If you’ve played the first game, you might be surprised to hear that Max and Lara have changed from sounding French and Russian to both being American (although there are a couple of references throughout that still refer to their origins). It’s actually quite a welcome change, since the heavy and sometimes fake-sounding accents in the first game could become grating. Both voice actors do well here, especially Lara, which lends some authenticity to her role. The majority of other voices in the game are serviceable but mediocre, though some are downright awful. Two of the worst offenders are a wheelchair-bound old woman named Zenzele, who also serves as the occasional narrator between acts, and a guard at a religious ruin – both butcher every line as they go.
It doesn’t help that there are lots of mistakes with the audio production. Occasionally a character’s voice will switch for a line or two, obviously being said by a stand-in actor doing an off-base impression. Sometimes lines are spoken out of order, or in the wrong place, with only the subtitles offering the correct dialogue. Whenever you’re on the phone, the person on the other end of the line is barely audible. I can appreciate the effort that went into getting his game localised into English at all, but these are obvious problems that should have been noticed in testing and been fixed before release.
Cape Town is a vibrant, colourful location that stands in stark contrast to what comes later. The sun is shining, the water is a bright blue and the music is cheery. In fact, this opening location is quite unlike anywhere else; here the pace is slower and it’s all fairly upbeat. Once you jet back to France, rain and gloom are the order of the day. Wherever you go, the atmospheric environments in general are perhaps what Memento Mori 2 does best. You’ll often be exploring run-down, grimy places that create a strong sense of impending darkness, both literally and figuratively. One of the highlights is in a partially destroyed restaurant, where the electricity is out and only your torch guides the way. The use of lighting and shadows in this scene is successful in creating a palpable tension.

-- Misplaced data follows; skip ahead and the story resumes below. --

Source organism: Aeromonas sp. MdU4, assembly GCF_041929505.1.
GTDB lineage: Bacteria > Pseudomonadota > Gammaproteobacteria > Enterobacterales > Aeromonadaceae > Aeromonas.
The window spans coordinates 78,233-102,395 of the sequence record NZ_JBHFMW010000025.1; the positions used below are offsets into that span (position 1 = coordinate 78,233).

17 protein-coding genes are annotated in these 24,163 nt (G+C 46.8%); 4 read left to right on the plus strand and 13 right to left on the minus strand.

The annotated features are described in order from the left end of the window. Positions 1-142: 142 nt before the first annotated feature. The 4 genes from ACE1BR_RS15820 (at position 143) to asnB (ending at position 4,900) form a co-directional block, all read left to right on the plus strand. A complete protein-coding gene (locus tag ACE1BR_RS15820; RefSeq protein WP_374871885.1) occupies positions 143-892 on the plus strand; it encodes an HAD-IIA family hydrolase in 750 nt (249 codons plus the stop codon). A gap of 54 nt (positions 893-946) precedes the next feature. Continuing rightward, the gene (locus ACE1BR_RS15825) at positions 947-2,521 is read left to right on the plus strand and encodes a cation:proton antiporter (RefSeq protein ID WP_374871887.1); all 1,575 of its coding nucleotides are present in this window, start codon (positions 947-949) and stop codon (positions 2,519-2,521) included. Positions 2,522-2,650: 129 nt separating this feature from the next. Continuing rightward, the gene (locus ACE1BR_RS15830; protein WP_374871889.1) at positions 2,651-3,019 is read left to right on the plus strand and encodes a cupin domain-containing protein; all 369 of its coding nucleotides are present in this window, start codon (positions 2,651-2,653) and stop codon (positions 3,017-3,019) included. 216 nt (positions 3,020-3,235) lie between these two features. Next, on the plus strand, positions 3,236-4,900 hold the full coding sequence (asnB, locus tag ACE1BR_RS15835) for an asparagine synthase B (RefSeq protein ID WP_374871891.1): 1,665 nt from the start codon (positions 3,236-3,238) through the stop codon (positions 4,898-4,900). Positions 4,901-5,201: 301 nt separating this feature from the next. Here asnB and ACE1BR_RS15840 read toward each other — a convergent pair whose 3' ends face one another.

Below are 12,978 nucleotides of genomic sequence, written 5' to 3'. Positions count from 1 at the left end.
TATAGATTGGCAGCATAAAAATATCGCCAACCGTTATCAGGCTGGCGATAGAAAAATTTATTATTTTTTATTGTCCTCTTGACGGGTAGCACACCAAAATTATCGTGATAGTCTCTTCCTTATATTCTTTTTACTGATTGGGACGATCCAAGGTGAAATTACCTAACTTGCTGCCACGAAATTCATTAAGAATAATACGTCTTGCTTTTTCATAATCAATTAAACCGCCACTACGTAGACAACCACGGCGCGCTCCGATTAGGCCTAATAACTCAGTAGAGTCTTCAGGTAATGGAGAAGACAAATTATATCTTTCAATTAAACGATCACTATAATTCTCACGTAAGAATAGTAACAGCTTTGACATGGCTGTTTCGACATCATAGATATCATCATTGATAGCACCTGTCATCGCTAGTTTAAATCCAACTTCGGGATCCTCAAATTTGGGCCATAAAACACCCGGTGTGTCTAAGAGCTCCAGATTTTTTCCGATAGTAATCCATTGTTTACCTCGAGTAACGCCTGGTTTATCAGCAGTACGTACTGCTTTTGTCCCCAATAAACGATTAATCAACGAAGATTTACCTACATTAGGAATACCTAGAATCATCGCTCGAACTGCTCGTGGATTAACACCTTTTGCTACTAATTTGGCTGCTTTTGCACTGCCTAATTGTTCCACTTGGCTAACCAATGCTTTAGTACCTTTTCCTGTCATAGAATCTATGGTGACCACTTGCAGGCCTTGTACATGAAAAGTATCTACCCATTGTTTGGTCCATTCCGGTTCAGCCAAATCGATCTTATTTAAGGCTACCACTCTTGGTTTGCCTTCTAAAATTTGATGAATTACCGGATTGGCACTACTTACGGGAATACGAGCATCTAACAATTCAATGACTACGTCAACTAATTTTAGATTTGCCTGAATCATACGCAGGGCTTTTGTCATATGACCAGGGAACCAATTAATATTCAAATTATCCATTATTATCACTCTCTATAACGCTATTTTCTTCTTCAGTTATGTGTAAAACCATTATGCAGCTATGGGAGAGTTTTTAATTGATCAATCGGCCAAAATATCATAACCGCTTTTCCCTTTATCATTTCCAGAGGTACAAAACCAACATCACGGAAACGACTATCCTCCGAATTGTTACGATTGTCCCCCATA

While the alleys of San Francisco’s Chinatown are urban and gritty, the snowy landscapes of Finland are remote and rustic. Both offer up a satisfying feeling of uncertainty – the former due to the blood, the latter from its unnatural quiet. You’ll spend some time at a small Finnish hotel, which makes for a nice change from the larger cities. During your stay, a blizzard whips past the windows and the snow continues to fall once you step outside. If there’s another thing to commend Memento Mori 2 for doing especially well, it’s offering up both variety and quantity of locations to explore. And it’s a world that often feels realistic and alive, thanks to cars whizzing past and people standing in the background chatting.
Everything is rendered in 3D, which allows for a good use of dynamic camera angles, especially during conversation. Although this makes for more interesting viewing, however, it often highlights how inexpressive the characters are. One sequence involving a ritual is supposed to be dramatic, but is actually fairly laughable considering how little Lara emotes throughout it. Overall, the animation is not awful by any means, but it is off-putting to keep seeing the same gestures carried out repeatedly, especially when they’re out of place. The graphics in general are pretty solid, with a varied colour palette used throughout, which is a change from the first game. There are nice little touches all over, like birds flying through the sky or graffiti sprayed on walls. Some of the textures are a bit blurry, but most backgrounds are detailed and aesthetically pleasing.
The soundtrack is decent, but mostly pretty forgettable. The music is best in Cape Town with a bright, native-sounding piece and occasionally some light strings and drums beating away in the background, but the majority of the time there isn’t any music playing. Instead, there is more reliance on ambient sound effects. The dripping of water while underground, the clang of bells by the dock or the tweets of nature all help add to the atmosphere and are a welcome addition.